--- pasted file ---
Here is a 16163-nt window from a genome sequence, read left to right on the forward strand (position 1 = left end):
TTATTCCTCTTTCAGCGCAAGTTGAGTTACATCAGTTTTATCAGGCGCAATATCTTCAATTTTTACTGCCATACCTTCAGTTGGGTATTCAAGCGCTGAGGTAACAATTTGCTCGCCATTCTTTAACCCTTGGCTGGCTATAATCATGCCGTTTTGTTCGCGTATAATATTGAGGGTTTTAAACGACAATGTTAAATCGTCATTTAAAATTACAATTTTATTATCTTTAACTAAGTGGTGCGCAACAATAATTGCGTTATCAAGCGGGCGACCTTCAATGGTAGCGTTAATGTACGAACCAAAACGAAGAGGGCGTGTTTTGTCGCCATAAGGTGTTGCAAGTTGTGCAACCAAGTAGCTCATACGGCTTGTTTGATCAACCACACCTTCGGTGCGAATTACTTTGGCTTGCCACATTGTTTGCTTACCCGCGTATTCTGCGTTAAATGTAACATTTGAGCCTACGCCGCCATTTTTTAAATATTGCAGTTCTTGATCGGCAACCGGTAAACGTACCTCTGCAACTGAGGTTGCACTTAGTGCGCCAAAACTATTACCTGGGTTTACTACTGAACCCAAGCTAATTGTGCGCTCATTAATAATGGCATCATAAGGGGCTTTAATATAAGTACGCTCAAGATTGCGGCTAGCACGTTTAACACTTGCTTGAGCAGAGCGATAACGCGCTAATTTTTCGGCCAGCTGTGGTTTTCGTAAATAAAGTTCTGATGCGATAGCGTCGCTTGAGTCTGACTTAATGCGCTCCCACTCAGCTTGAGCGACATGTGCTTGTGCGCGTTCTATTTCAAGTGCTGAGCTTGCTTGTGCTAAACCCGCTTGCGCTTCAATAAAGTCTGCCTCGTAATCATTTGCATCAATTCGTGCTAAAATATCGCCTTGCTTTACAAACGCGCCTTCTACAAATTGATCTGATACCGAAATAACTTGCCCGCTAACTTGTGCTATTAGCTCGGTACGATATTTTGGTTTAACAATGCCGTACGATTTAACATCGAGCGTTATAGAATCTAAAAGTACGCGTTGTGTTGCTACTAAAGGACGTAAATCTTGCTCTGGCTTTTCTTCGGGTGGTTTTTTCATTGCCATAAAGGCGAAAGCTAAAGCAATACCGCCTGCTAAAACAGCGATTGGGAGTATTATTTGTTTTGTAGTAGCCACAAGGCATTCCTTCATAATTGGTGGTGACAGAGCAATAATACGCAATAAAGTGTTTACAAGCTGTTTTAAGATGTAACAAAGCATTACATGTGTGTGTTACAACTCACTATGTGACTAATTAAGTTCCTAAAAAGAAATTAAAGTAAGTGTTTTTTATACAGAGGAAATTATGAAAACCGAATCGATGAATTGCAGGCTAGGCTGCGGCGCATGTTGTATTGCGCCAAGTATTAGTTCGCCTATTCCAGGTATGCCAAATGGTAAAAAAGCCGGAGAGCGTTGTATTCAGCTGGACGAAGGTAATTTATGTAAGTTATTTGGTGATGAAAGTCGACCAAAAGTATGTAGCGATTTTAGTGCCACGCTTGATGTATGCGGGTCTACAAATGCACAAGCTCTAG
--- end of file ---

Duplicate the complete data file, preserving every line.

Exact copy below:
Here is a 16163-nt window from a genome sequence, read left to right on the forward strand (position 1 = left end):
TTATTCCTCTTTCAGCGCAAGTTGAGTTACATCAGTTTTATCAGGCGCAATATCTTCAATTTTTACTGCCATACCTTCAGTTGGGTATTCAAGCGCTGAGGTAACAATTTGCTCGCCATTCTTTAACCCTTGGCTGGCTATAATCATGCCGTTTTGTTCGCGTATAATATTGAGGGTTTTAAACGACAATGTTAAATCGTCATTTAAAATTACAATTTTATTATCTTTAACTAAGTGGTGCGCAACAATAATTGCGTTATCAAGCGGGCGACCTTCAATGGTAGCGTTAATGTACGAACCAAAACGAAGAGGGCGTGTTTTGTCGCCATAAGGTGTTGCAAGTTGTGCAACCAAGTAGCTCATACGGCTTGTTTGATCAACCACACCTTCGGTGCGAATTACTTTGGCTTGCCACATTGTTTGCTTACCCGCGTATTCTGCGTTAAATGTAACATTTGAGCCTACGCCGCCATTTTTTAAATATTGCAGTTCTTGATCGGCAACCGGTAAACGTACCTCTGCAACTGAGGTTGCACTTAGTGCGCCAAAACTATTACCTGGGTTTACTACTGAACCCAAGCTAATTGTGCGCTCATTAATAATGGCATCATAAGGGGCTTTAATATAAGTACGCTCAAGATTGCGGCTAGCACGTTTAACACTTGCTTGAGCAGAGCGATAACGCGCTAATTTTTCGGCCAGCTGTGGTTTTCGTAAATAAAGTTCTGATGCGATAGCGTCGCTTGAGTCTGACTTAATGCGCTCCCACTCAGCTTGAGCGACATGTGCTTGTGCGCGTTCTATTTCAAGTGCTGAGCTTGCTTGTGCTAAACCCGCTTGCGCTTCAATAAAGTCTGCCTCGTAATCATTTGCATCAATTCGTGCTAAAATATCGCCTTGCTTTACAAACGCGCCTTCTACAAATTGATCTGATACCGAAATAACTTGCCCGCTAACTTGTGCTATTAGCTCGGTACGATATTTTGGTTTAACAATGCCGTACGATTTAACATCGAGCGTTATAGAATCTAAAAGTACGCGTTGTGTTGCTACTAAAGGACGTAAATCTTGCTCTGGCTTTTCTTCGGGTGGTTTTTTCATTGCCATAAAGGCGAAAGCTAAAGCAATACCGCCTGCTAAAACAGCGATTGGGAGTATTATTTGTTTTGTAGTAGCCACAAGGCATTCCTTCATAATTGGTGGTGACAGAGCAATAATACGCAATAAAGTGTTTACAAGCTGTTTTAAGATGTAACAAAGCATTACATGTGTGTGTTACAACTCACTATGTGACTAATTAAGTTCCTAAAAAGAAATTAAAGTAAGTGTTTTTTATACAGAGGAAATTATGAAAACCGAATCGATGAATTGCAGGCTAGGCTGCGGCGCATGTTGTATTGCGCCAAGTATTAGTTCGCCTATTCCAGGTATGCCAAATGGTAAAAAAGCCGGAGAGCGTTGTATTCAGCTGGACGAAGGTAATTTATGTAAGTTATTTGGTGATGAAAGTCGACCAAAAGTATGTAGCGATTTTAGTGCCACGCTTGATGTATGCGGGTCTACAAATGCACAAGCTCTAG